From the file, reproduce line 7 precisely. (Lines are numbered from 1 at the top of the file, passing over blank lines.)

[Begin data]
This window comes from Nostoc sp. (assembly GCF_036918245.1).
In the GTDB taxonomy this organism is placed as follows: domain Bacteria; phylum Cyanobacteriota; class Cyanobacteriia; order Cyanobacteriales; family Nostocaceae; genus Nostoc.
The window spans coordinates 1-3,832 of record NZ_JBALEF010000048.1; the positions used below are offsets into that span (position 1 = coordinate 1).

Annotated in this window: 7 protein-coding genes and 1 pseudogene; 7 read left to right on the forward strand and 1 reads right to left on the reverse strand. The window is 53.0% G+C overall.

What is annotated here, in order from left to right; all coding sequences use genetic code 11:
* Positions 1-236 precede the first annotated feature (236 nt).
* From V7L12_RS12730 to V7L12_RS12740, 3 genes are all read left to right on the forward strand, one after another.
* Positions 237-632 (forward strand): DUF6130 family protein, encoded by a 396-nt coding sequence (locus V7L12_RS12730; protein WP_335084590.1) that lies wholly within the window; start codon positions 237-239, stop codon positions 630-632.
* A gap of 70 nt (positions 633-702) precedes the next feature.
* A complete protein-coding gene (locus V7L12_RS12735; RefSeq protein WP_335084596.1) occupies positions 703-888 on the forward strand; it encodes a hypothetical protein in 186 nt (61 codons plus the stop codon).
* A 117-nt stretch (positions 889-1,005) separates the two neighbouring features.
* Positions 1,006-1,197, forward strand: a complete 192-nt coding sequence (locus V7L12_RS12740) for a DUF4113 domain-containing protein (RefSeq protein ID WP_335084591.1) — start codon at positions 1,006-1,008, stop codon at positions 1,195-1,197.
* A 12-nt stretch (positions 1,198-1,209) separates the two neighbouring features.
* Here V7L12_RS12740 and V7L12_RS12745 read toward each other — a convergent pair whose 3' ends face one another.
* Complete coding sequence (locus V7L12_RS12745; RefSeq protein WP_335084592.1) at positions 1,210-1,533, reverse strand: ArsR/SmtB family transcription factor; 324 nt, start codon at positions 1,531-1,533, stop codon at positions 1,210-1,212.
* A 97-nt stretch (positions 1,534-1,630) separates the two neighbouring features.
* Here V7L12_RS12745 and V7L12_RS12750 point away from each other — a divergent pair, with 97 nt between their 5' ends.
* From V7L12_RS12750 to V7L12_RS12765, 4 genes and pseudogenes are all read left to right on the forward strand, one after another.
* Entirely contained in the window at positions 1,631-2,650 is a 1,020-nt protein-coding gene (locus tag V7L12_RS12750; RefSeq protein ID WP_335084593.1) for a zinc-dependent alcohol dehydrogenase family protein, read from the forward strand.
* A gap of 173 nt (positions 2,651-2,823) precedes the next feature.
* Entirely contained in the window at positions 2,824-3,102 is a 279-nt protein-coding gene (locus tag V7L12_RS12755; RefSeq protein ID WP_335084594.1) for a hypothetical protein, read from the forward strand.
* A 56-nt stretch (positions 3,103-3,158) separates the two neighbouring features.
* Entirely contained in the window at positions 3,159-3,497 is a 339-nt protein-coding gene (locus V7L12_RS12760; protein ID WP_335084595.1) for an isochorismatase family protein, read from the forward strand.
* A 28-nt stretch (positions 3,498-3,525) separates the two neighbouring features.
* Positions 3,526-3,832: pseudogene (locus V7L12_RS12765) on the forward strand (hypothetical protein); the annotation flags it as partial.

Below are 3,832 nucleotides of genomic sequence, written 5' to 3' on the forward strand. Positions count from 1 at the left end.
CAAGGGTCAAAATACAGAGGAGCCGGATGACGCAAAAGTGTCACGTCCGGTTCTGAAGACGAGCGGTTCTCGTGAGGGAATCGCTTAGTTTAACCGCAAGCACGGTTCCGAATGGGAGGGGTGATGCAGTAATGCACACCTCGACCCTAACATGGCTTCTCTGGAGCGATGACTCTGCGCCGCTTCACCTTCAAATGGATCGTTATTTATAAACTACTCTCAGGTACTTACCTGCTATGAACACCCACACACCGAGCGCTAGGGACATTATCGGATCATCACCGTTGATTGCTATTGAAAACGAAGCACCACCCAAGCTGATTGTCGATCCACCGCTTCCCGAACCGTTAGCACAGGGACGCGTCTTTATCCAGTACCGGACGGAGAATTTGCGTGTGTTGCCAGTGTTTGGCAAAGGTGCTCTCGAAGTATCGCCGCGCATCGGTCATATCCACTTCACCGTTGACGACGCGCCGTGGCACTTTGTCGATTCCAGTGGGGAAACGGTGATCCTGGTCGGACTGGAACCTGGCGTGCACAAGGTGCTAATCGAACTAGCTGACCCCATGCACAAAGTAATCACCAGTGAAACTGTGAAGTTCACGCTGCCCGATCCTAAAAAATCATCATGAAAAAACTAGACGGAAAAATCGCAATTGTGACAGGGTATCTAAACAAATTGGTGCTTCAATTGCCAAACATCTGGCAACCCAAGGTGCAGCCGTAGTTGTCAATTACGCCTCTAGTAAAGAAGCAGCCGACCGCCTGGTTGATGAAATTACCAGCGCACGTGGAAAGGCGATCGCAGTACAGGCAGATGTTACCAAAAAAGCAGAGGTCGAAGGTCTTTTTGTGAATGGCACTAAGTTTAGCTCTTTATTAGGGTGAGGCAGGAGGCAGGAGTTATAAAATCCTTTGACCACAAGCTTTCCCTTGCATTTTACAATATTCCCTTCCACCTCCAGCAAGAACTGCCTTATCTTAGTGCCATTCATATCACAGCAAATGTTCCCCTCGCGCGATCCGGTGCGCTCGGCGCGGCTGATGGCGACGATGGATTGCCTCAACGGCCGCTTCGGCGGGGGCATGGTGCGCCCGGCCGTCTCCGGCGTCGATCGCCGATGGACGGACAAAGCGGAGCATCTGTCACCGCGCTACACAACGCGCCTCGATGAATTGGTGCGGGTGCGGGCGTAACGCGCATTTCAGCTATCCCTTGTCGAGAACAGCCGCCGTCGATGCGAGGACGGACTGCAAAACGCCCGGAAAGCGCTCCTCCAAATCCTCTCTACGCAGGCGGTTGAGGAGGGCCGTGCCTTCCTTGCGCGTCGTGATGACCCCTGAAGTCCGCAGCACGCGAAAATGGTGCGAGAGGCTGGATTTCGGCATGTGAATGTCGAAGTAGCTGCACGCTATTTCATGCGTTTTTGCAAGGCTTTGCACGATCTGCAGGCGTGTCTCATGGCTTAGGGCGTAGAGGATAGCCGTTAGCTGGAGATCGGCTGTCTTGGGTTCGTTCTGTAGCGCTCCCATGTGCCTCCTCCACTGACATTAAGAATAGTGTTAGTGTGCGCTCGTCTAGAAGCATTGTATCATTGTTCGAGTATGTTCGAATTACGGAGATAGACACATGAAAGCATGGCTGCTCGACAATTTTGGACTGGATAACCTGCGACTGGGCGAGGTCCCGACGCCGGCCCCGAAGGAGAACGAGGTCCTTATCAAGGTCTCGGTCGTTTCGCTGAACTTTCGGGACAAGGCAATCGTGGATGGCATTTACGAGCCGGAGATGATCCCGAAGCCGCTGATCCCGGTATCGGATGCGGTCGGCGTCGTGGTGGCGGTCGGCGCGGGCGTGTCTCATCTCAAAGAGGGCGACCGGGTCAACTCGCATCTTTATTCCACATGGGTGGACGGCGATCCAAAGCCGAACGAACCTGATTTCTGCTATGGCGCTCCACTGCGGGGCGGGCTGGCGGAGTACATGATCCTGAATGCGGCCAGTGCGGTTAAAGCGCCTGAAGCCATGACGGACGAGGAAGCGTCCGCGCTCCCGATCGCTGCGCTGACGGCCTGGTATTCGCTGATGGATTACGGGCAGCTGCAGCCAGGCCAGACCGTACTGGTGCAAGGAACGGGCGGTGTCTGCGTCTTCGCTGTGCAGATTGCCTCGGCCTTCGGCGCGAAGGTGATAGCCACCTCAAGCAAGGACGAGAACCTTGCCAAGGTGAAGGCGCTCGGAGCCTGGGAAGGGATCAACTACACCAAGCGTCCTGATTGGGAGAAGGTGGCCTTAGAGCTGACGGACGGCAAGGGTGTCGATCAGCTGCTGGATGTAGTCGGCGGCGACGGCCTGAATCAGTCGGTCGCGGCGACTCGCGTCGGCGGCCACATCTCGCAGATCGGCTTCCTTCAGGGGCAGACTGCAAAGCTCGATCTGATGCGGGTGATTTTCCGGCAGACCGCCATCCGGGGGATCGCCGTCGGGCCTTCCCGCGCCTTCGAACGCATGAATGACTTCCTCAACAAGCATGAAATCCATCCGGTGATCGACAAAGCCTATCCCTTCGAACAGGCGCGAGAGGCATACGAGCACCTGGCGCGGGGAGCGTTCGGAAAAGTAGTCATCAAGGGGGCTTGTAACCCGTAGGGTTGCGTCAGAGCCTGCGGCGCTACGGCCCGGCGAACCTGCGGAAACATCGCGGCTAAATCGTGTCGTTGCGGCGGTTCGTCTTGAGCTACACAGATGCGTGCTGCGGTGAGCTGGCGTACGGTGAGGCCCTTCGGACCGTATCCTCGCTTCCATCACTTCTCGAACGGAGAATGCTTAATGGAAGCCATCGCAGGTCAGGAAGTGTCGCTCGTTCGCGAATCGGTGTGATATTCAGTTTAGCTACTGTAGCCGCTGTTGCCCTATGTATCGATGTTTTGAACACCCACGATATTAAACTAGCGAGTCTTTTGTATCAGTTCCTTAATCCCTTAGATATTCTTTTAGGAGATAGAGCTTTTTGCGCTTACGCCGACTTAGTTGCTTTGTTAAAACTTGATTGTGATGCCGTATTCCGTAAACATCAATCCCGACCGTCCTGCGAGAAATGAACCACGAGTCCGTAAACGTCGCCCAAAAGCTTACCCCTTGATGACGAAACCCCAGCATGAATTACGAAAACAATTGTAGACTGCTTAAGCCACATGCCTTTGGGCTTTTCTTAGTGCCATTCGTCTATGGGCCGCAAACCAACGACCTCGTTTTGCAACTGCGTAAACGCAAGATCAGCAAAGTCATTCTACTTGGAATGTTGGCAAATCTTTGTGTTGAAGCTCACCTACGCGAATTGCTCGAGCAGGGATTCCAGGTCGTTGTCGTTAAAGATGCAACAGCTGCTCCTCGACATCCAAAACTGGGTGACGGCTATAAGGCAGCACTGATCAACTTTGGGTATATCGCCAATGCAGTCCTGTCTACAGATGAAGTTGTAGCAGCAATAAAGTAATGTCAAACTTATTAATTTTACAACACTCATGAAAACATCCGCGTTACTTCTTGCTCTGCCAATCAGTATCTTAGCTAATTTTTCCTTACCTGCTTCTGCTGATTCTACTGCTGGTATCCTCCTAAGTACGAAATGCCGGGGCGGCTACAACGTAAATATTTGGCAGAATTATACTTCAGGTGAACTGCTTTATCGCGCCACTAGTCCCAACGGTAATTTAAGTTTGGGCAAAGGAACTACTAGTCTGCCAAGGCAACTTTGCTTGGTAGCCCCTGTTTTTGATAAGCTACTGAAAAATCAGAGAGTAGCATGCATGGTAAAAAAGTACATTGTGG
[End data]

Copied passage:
* From V7L12_RS12730 to V7L12_RS12740, 3 genes are all read left to right on the forward strand, one after another.